A friend of mine has been using Facebook to solicit contributions for his son’s school fundraiser. He’s not alone – I’ve seen more and more of this lately, and perhaps you have, too. Last night he exploded – apparently despite all his pleas, he got no response. As in, zero. He went off on his FB friends in ways that are certain to offend a lot of them.
But in the course of the article the writer makes a mistake that I see more often than I’d like. Here’s the graf, and I have boldfaced the problem section.
Consequently, a tepid cup of coffee does not spontaneously warm up. In principle, as the pure state of the room evolves, the coffee could suddenly become unmixed from the air and enter a pure state of its own. But there are so many more mixed states than pure states available to the coffee that this practically never happens — one would have to outlive the universe to witness it.
Dear Parents: if your son goes to college, joins a fraternity and screws up, you could lose your home.
Do I have your attention yet?
How many times in my adult life have I heard this?
YOU were in a fraternity?
Yes I was. Theta Chi, Gamma Omicron chapter, Wake Forest University. I know, I don’t fit the stereotype. Neither did my chapter. Sure, we had parties. We drank, sometimes more than was strictly healthy. We were appropriately hormonal for a pack of 18-22 year-old guys. We were noisy and obnoxious and occasionally rude, especially when singing a rousing round of “Roll Out Your Mother” during Parents Weekend football games.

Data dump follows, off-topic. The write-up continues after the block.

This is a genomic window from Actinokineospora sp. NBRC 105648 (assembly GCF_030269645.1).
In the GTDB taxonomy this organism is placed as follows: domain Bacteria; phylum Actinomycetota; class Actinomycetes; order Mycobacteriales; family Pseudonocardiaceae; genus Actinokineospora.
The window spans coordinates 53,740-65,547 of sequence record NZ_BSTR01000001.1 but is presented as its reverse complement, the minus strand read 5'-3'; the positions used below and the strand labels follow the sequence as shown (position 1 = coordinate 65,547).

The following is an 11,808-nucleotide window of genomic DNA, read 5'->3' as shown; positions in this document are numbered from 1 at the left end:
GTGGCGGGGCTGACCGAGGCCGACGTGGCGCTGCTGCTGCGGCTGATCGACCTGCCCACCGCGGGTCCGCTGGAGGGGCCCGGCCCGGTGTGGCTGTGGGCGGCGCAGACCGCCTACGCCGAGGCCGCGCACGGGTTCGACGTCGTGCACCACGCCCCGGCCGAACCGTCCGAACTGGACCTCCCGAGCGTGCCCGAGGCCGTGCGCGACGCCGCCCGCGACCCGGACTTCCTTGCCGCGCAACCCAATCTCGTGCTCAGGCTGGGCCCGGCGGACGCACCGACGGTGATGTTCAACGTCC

But consider this. Theta Chi, during Spring Rush of 1980, was the first place in my life I ever heard anyone talk about diversity. Today, of course, diversity is a critical concept in corporations, in schools, in government, everywhere. We are becoming a more diverse nation that promotes equal rights and standing for people of all races, for women, and finally for the LGBT community.
American businesses are anti-intellectual. American universities are anti-relevance. The gods help the overeducated schmuck stuck in the middle.
Hi. I’m Sam, and I’m a PhD.
For those of you who don’t know me, I have a doctorate. Communication, University of Colorado, 1999. Some days it’s the thing I have done in life that I’m most proud of. Other days I think it’s the worst mistake I ever made in my life. There are days where I think both things more or less at the same time.
For years my career has revolved around solving communication problems. One of my specific charges has been to “make the complex simple.” I’ve played along because many of the companies I’ve dealt with (not all, but a majority) think this way. When they do, boat rocking and cage rattling is rarely a winning strategy for advancement.